I loved getting inspiration from her speech room and the other speech rooms posted in response to her post on the anatomy of her speech room! This is the first year that I've had a room to call my own. I spent my first year at one school, sharing a room with the school storage, after-school program coordinator... At my other schools, I spent a LOT of times in hallways, cafeterias, and in nooks under stairs.
When I started this year in a new district, I was so excited to see that I had such a nice space. I should make a disclaimer that my caseload when I started this year was about 90% artic (really!?). Those things have changed a lot since I started and I am working to make my room more accommodating to my kiddos.
This year, I haven't re-arranged it at all, which will definitely change for next year. I also haven't kept graphic organizers, etc. up all year. These are things I will change for next year, but I think that my room is a step up from the way it was in years past, which was bare, bare, bare.
My room is located right off the school library in the main corridor. That little window you see is right next to my room's entrance. Something I will do different next year is hang little curtains. You sometimes feel like you are in a fish bowl with all the windows I have in my room. Plus, it can be distracting. My kids are mostly with it though, so it hasn't made me insane enough to hang anything permanent up.
This is where I do pull-out speech. Behind me, I have pre-made word lists for artic drilling. I am hoping to make a cuter artic cafe for next year, but I made that up one afternoon and it just stuck. To the right of the artic cafe is a small visual for speech rules and a bathroom pass. Above that is one of my new homework strategies: labels with short assignments that are entered into a "speech homework log."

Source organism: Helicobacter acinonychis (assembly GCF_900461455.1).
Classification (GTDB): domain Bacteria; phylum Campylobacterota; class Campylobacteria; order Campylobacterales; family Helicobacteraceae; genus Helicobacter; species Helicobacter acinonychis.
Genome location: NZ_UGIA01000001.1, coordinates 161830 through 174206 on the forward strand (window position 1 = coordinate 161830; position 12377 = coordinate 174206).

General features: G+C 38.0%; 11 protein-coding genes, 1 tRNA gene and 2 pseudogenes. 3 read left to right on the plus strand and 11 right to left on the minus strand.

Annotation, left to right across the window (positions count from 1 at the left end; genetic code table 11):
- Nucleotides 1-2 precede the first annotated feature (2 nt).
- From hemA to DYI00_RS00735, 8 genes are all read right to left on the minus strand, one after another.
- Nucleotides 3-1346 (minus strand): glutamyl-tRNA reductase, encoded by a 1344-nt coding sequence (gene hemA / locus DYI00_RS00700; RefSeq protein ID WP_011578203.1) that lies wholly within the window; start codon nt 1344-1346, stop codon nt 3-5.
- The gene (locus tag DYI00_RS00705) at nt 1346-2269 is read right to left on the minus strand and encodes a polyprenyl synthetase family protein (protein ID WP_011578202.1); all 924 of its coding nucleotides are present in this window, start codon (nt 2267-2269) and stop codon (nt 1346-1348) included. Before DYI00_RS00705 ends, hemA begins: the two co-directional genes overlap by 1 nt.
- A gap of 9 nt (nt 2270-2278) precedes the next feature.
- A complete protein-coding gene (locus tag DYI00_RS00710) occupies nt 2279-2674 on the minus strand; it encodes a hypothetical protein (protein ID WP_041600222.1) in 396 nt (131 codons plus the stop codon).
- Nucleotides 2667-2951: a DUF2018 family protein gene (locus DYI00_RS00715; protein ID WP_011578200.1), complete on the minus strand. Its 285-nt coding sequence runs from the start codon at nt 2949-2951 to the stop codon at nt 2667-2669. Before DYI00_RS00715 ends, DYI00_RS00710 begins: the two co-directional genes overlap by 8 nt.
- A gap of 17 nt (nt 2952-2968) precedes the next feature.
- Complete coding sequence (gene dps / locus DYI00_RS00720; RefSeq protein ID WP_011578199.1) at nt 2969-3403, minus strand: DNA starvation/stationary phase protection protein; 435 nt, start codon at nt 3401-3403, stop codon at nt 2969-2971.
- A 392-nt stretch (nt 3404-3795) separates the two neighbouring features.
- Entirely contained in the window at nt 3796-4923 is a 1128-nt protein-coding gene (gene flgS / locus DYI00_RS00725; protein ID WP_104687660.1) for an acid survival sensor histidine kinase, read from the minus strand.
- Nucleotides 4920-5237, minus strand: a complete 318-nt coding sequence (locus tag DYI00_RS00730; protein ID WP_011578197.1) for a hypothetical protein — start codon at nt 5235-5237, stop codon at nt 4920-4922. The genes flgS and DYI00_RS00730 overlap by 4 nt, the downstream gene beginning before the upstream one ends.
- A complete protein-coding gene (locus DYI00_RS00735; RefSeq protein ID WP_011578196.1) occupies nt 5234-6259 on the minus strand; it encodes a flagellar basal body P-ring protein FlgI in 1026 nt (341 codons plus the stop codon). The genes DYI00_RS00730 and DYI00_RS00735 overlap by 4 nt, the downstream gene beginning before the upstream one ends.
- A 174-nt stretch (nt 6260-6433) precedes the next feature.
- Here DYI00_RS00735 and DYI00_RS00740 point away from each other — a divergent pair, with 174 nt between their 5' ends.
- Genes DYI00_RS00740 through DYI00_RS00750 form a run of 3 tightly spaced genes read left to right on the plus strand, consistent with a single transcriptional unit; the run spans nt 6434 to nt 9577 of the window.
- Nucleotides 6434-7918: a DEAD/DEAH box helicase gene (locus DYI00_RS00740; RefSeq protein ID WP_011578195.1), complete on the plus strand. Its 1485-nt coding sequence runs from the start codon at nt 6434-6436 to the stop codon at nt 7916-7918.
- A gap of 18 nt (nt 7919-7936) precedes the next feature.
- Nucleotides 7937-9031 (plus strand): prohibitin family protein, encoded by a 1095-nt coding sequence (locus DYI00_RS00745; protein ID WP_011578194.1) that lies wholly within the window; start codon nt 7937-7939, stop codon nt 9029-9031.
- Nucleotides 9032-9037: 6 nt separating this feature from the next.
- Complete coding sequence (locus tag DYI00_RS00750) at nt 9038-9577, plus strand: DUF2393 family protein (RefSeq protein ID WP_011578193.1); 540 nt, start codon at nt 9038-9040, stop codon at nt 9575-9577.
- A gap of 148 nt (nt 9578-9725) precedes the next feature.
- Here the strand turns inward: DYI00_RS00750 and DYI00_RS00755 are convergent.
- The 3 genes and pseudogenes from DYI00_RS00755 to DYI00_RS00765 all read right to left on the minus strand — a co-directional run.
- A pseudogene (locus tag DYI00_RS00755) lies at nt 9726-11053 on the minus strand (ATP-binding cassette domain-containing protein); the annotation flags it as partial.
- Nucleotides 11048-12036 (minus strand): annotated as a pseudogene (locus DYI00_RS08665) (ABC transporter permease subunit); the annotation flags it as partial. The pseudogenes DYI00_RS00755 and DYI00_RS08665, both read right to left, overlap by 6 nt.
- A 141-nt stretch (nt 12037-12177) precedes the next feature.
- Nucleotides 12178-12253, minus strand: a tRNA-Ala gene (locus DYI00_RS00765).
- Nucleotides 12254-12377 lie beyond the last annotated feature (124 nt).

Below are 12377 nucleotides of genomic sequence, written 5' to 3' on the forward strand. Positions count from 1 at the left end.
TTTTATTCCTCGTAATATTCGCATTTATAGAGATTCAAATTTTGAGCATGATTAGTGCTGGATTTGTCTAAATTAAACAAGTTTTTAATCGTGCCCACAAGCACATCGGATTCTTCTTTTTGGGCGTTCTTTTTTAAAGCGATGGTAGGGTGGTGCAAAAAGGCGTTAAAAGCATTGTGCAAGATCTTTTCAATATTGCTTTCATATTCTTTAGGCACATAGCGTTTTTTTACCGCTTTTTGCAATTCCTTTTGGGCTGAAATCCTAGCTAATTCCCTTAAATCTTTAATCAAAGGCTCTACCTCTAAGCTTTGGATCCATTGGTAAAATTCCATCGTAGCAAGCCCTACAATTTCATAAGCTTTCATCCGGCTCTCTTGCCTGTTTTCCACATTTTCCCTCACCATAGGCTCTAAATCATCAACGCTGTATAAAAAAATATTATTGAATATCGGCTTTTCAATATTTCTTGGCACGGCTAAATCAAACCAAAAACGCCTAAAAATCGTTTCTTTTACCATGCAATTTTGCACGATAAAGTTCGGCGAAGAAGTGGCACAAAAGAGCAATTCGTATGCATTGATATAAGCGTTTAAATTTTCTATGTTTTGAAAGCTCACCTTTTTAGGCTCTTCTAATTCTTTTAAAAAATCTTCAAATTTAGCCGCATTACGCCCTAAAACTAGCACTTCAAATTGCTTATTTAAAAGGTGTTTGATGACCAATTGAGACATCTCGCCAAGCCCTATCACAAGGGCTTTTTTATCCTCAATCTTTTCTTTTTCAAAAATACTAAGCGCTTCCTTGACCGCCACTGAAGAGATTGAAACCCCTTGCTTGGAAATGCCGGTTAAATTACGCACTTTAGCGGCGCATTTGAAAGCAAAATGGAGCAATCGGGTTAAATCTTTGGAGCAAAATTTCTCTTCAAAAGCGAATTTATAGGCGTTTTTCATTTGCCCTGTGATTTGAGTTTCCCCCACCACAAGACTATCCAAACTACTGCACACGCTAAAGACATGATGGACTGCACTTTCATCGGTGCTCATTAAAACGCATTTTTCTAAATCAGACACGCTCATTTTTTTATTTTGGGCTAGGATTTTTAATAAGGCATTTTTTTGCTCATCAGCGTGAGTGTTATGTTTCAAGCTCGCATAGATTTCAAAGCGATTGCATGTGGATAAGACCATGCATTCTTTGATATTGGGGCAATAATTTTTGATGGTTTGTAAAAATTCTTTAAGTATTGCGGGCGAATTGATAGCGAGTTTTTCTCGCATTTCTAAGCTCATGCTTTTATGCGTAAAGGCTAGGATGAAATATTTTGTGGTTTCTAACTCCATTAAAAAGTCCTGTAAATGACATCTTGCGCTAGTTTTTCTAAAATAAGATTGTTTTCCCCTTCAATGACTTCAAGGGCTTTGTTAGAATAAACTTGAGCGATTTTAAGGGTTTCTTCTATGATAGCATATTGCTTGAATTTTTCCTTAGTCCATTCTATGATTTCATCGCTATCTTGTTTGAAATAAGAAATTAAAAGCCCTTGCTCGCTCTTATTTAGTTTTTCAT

The hanging pockets hold worksheets that target different artic sounds and some basic language goals. Below the pockets is a file holder, which holds my language lessons for the week (usually).
This is the fishbowl aspect I was talking about. That area is for my artic kids to track their progress each session or two. I will share that progress sheet on here eventually. I LOVE this and get a ton of compliments on it. The kids are SUPER proud to see their progress.
If you keep turning left, you enter my IEP war zone. This is usually where I hole-punch, staple, and send off. I also have bins to help me keep track of paperwork coming in and going out. All of the kids have a speech folder to keep old worksheets and sticker charts. After about 50 different methods of order, I have found that separating them by grade level in the magazine holder is the easiest for me. I am contemplating forgetting the folders next year. I put a lot of work into them. I also have misc. office supplies, text books, and manuals in this area. (Also, hush, hush, an illegal air freshener ;]).
I skipped over my calendar and white board area because they aren't too exciting. This is my "office." The papers hanging on the wall are grade level schedules, my schedule, developmental norms, misc. special ed things that are nice to have on quick reference. I also have calendars, my to-do bin, and my computer here (tuned to one of the lovely speech blogs at that very moment!).
This is one of three of my closets. Hanging on the door are bell schedules for various days. The top and bottom shelves are misc. stuff from the previous SLP that I do not use, but would not feel right getting rid of. The middle two shelves are assessments and protocols. The other two shelves are misc. supplies.
This is an area that continues to need some TLC. It used to be exclusively my "library" cabinet, but it is now a mix of all my children's books and some toys/games.
This is my final closet and it houses my games, material books, and pre-k toys. It also houses my treasure box.
And that, my friends, is Miss K's speech room!